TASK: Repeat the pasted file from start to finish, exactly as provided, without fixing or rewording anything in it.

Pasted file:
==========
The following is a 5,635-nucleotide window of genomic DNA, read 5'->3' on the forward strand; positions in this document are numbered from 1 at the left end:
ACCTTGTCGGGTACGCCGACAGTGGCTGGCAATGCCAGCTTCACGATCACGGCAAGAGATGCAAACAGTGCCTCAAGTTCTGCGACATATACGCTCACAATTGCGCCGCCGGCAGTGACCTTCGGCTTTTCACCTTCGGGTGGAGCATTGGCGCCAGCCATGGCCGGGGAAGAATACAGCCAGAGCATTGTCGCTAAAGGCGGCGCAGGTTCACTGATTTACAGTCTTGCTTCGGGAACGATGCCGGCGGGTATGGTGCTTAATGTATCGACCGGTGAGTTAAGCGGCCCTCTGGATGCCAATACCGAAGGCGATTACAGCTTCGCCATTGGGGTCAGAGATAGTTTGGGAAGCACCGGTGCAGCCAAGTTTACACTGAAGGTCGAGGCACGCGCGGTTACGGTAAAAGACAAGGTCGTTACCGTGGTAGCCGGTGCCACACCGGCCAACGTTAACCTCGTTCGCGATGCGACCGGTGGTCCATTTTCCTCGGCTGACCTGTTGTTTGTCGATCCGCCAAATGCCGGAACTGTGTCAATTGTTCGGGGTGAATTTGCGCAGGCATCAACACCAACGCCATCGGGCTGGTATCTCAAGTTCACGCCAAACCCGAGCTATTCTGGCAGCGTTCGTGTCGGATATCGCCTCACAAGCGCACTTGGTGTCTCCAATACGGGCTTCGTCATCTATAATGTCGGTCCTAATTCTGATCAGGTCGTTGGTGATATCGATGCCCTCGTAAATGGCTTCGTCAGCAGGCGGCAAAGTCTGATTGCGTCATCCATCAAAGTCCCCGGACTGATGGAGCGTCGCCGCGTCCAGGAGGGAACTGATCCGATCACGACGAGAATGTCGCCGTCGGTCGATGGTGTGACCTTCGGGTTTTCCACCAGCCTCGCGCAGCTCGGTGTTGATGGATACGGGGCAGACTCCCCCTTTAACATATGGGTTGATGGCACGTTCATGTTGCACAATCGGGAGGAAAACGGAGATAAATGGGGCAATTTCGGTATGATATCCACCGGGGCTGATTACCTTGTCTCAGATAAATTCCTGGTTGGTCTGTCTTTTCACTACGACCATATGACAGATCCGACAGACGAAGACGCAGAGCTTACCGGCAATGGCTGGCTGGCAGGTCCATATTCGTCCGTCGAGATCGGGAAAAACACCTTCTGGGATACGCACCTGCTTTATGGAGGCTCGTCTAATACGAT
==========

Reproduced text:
The following is a 5,635-nucleotide window of genomic DNA, read 5'->3' on the forward strand; positions in this document are numbered from 1 at the left end:
ACCTTGTCGGGTACGCCGACAGTGGCTGGCAATGCCAGCTTCACGATCACGGCAAGAGATGCAAACAGTGCCTCAAGTTCTGCGACATATACGCTCACAATTGCGCCGCCGGCAGTGACCTTCGGCTTTTCACCTTCGGGTGGAGCATTGGCGCCAGCCATGGCCGGGGAAGAATACAGCCAGAGCATTGTCGCTAAAGGCGGCGCAGGTTCACTGATTTACAGTCTTGCTTCGGGAACGATGCCGGCGGGTATGGTGCTTAATGTATCGACCGGTGAGTTAAGCGGCCCTCTGGATGCCAATACCGAAGGCGATTACAGCTTCGCCATTGGGGTCAGAGATAGTTTGGGAAGCACCGGTGCAGCCAAGTTTACACTGAAGGTCGAGGCACGCGCGGTTACGGTAAAAGACAAGGTCGTTACCGTGGTAGCCGGTGCCACACCGGCCAACGTTAACCTCGTTCGCGATGCGACCGGTGGTCCATTTTCCTCGGCTGACCTGTTGTTTGTCGATCCGCCAAATGCCGGAACTGTGTCAATTGTTCGGGGTGAATTTGCGCAGGCATCAACACCAACGCCATCGGGCTGGTATCTCAAGTTCACGCCAAACCCGAGCTATTCTGGCAGCGTTCGTGTCGGATATCGCCTCACAAGCGCACTTGGTGTCTCCAATACGGGCTTCGTCATCTATAATGTCGGTCCTAATTCTGATCAGGTCGTTGGTGATATCGATGCCCTCGTAAATGGCTTCGTCAGCAGGCGGCAAAGTCTGATTGCGTCATCCATCAAAGTCCCCGGACTGATGGAGCGTCGCCGCGTCCAGGAGGGAACTGATCCGATCACGACGAGAATGTCGCCGTCGGTCGATGGTGTGACCTTCGGGTTTTCCACCAGCCTCGCGCAGCTCGGTGTTGATGGATACGGGGCAGACTCCCCCTTTAACATATGGGTTGATGGCACGTTCATGTTGCACAATCGGGAGGAAAACGGAGATAAATGGGGCAATTTCGGTATGATATCCACCGGGGCTGATTACCTTGTCTCAGATAAATTCCTGGTTGGTCTGTCTTTTCACTACGACCATATGACAGATCCGACAGACGAAGACGCAGAGCTTACCGGCAATGGCTGGCTGGCAGGTCCATATTCGTCCGTCGAGATCGGGAAAAACACCTTCTGGGATACGCACCTGCTTTATGGAGGCTCGTCTAATACGAT